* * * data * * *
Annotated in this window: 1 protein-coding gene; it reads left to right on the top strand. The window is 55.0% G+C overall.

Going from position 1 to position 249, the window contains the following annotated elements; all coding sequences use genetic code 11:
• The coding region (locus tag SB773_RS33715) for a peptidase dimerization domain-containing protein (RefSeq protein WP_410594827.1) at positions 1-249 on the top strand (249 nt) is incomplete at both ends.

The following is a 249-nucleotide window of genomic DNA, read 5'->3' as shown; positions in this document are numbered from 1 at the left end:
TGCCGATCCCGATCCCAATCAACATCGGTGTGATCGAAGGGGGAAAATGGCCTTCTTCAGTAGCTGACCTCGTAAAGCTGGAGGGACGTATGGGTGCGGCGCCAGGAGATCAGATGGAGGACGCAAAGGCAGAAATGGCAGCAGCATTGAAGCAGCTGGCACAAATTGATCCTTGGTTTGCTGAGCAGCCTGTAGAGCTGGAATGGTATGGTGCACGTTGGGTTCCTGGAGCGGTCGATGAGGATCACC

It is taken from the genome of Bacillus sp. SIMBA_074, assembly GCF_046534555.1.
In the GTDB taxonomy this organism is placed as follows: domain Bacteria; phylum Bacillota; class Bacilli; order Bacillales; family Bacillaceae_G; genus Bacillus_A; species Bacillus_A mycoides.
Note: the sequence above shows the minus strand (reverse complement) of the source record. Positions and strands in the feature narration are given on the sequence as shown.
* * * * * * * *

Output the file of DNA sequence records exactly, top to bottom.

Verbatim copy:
Annotated in this window: 1 protein-coding gene; it reads left to right on the top strand. The window is 55.0% G+C overall.

Going from position 1 to position 249, the window contains the following annotated elements; all coding sequences use genetic code 11:
• The coding region (locus tag SB773_RS33715) for a peptidase dimerization domain-containing protein (RefSeq protein WP_410594827.1) at positions 1-249 on the top strand (249 nt) is incomplete at both ends.

The following is a 249-nucleotide window of genomic DNA, read 5'->3' as shown; positions in this document are numbered from 1 at the left end:
TGCCGATCCCGATCCCAATCAACATCGGTGTGATCGAAGGGGGAAAATGGCCTTCTTCAGTAGCTGACCTCGTAAAGCTGGAGGGACGTATGGGTGCGGCGCCAGGAGATCAGATGGAGGACGCAAAGGCAGAAATGGCAGCAGCATTGAAGCAGCTGGCACAAATTGATCCTTGGTTTGCTGAGCAGCCTGTAGAGCTGGAATGGTATGGTGCACGTTGGGTTCCTGGAGCGGTCGATGAGGATCACC

It is taken from the genome of Bacillus sp. SIMBA_074, assembly GCF_046534555.1.
In the GTDB taxonomy this organism is placed as follows: domain Bacteria; phylum Bacillota; class Bacilli; order Bacillales; family Bacillaceae_G; genus Bacillus_A; species Bacillus_A mycoides.
Note: the sequence above shows the minus strand (reverse complement) of the source record. Positions and strands in the feature narration are given on the sequence as shown.